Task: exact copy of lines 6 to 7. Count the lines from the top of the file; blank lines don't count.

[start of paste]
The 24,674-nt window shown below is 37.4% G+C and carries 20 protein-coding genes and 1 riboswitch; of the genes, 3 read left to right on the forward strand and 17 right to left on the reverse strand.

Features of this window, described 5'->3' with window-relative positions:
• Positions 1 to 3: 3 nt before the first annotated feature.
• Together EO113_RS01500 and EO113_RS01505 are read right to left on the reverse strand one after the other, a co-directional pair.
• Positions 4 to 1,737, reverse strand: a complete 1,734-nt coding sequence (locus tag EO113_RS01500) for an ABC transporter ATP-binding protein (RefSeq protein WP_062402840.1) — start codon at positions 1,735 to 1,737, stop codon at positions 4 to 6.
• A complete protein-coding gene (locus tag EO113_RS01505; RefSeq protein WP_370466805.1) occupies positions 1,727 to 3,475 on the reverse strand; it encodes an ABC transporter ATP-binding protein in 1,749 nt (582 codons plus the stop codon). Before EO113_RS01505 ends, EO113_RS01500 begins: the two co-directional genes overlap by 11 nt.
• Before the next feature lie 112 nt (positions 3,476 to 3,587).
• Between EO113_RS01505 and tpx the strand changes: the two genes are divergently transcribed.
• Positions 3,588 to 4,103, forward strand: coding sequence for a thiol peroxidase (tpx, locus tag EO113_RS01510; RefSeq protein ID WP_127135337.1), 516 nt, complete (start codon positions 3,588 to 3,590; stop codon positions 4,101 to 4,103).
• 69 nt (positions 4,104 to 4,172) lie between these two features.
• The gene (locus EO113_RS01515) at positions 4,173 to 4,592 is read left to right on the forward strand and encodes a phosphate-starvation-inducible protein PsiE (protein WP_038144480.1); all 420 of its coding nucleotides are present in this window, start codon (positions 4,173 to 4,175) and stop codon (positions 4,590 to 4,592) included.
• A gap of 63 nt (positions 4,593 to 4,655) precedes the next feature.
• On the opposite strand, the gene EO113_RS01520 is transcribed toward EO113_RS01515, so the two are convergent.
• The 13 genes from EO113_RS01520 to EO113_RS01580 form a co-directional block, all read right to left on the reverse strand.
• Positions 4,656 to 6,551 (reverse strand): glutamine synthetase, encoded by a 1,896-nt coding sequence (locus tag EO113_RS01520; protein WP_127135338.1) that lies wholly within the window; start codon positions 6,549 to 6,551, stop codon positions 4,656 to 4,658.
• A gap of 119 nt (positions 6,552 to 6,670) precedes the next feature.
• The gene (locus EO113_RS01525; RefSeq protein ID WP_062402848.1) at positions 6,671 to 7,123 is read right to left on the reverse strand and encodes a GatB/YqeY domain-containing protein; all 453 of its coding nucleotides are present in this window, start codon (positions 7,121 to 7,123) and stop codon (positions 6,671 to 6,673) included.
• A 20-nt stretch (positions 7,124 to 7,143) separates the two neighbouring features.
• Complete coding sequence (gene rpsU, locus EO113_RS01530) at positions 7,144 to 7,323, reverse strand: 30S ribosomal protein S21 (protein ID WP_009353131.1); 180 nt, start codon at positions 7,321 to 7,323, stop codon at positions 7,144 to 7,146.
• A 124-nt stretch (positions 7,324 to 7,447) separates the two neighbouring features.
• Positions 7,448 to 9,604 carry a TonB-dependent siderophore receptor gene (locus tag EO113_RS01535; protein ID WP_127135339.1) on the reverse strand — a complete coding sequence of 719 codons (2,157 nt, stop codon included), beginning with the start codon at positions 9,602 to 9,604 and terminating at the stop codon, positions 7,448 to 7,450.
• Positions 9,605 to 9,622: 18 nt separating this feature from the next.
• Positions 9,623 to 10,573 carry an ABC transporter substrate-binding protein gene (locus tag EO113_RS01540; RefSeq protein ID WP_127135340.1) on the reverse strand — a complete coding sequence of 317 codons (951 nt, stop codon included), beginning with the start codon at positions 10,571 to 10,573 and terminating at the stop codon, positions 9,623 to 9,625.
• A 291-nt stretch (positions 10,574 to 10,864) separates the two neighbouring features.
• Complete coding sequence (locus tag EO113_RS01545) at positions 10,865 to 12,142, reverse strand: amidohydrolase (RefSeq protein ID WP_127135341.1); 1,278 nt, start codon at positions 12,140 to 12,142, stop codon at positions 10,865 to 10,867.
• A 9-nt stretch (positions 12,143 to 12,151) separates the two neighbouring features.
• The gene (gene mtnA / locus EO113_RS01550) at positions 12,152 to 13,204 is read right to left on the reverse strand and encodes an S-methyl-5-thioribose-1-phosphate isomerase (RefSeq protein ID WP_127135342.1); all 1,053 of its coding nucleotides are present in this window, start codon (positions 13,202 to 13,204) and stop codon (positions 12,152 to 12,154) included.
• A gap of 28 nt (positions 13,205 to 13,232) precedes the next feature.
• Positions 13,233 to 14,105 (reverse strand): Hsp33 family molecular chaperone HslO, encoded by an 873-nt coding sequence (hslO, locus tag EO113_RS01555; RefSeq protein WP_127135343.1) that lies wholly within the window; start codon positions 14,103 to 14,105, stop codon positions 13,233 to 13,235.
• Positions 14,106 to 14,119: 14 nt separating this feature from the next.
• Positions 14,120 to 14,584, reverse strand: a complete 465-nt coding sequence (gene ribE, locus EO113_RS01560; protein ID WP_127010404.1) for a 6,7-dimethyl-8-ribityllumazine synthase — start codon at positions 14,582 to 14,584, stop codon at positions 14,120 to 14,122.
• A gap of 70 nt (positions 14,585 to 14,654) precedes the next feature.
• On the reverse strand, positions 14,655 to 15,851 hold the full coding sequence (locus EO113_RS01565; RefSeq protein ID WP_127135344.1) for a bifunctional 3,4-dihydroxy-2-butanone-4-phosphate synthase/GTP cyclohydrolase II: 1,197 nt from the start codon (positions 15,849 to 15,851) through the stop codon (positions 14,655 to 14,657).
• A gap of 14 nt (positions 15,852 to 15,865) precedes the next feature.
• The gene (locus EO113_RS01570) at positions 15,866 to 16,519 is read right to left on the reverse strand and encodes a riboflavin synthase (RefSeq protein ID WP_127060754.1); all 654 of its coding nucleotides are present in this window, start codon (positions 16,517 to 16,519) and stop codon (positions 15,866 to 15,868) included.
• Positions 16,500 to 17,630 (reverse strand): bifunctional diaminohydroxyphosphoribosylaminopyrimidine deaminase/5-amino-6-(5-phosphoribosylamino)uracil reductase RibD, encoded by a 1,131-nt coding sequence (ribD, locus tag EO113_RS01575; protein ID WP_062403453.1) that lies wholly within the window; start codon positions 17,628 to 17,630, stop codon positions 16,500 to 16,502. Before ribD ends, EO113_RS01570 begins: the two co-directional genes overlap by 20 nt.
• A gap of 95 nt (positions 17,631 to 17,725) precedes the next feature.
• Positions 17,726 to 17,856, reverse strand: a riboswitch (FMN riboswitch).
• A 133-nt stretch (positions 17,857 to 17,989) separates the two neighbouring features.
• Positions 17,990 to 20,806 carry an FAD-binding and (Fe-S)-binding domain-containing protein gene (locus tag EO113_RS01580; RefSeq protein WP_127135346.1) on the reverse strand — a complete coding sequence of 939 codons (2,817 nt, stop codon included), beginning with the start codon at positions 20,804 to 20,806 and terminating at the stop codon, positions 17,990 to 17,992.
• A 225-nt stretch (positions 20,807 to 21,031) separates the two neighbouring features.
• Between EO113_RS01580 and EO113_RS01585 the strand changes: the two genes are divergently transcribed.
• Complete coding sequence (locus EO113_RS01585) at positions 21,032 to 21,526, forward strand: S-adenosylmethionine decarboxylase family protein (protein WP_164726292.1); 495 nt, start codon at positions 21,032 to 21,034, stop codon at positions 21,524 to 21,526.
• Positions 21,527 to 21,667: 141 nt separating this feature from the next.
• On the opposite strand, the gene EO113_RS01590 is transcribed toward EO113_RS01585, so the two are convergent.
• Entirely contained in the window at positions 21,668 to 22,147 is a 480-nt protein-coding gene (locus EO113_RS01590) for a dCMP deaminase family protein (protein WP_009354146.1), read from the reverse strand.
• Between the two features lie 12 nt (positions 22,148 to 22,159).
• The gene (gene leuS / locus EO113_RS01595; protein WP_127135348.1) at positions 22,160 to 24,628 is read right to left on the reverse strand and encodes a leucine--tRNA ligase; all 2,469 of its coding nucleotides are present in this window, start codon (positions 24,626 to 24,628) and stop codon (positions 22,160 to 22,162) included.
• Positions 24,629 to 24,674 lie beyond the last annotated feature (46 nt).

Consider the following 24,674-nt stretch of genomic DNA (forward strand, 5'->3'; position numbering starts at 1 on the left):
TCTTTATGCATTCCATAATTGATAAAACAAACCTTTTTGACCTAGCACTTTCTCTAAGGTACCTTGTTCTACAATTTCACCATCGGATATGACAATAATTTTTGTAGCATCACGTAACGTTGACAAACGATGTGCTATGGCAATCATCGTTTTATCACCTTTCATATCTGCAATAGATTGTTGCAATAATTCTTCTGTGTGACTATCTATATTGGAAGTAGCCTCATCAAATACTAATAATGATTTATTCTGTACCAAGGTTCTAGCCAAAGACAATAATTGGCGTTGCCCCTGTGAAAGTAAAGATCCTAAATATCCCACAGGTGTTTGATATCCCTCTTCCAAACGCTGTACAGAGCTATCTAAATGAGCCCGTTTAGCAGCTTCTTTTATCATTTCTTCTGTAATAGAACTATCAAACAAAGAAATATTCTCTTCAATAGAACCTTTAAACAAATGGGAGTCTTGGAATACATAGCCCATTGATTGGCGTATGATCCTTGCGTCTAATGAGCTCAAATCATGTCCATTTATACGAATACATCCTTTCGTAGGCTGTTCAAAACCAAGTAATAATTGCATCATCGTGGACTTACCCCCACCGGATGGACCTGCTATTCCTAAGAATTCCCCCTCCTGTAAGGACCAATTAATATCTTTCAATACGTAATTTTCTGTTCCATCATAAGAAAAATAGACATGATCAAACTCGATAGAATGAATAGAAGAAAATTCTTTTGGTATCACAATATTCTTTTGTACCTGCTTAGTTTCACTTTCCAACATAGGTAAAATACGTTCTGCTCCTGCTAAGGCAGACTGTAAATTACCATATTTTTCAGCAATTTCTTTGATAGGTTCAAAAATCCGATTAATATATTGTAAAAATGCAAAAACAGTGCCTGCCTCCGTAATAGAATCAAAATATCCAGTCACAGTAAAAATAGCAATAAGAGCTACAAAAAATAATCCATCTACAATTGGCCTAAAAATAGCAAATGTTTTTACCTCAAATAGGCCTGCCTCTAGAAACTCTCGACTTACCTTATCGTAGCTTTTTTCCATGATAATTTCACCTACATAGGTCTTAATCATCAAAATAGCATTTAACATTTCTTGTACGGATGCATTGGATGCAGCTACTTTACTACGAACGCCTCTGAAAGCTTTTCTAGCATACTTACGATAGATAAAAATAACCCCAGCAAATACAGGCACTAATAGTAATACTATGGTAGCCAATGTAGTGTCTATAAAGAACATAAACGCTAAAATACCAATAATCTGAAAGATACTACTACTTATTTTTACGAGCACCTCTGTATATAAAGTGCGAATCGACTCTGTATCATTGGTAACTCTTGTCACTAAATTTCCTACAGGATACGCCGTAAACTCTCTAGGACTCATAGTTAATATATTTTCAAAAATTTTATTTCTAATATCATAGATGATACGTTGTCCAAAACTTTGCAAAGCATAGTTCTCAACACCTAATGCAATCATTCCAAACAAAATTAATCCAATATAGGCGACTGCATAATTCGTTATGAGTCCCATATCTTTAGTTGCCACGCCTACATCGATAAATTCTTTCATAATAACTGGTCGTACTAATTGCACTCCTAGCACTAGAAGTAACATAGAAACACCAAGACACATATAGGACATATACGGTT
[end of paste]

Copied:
• A complete protein-coding gene (locus tag EO113_RS01505; RefSeq protein WP_370466805.1) occupies positions 1,727 to 3,475 on the reverse strand; it encodes an ABC transporter ATP-binding protein in 1,749 nt (582 codons plus the stop codon). Before EO113_RS01505 ends, EO113_RS01500 begins: the two co-directional genes overlap by 11 nt.
• Before the next feature lie 112 nt (positions 3,476 to 3,587).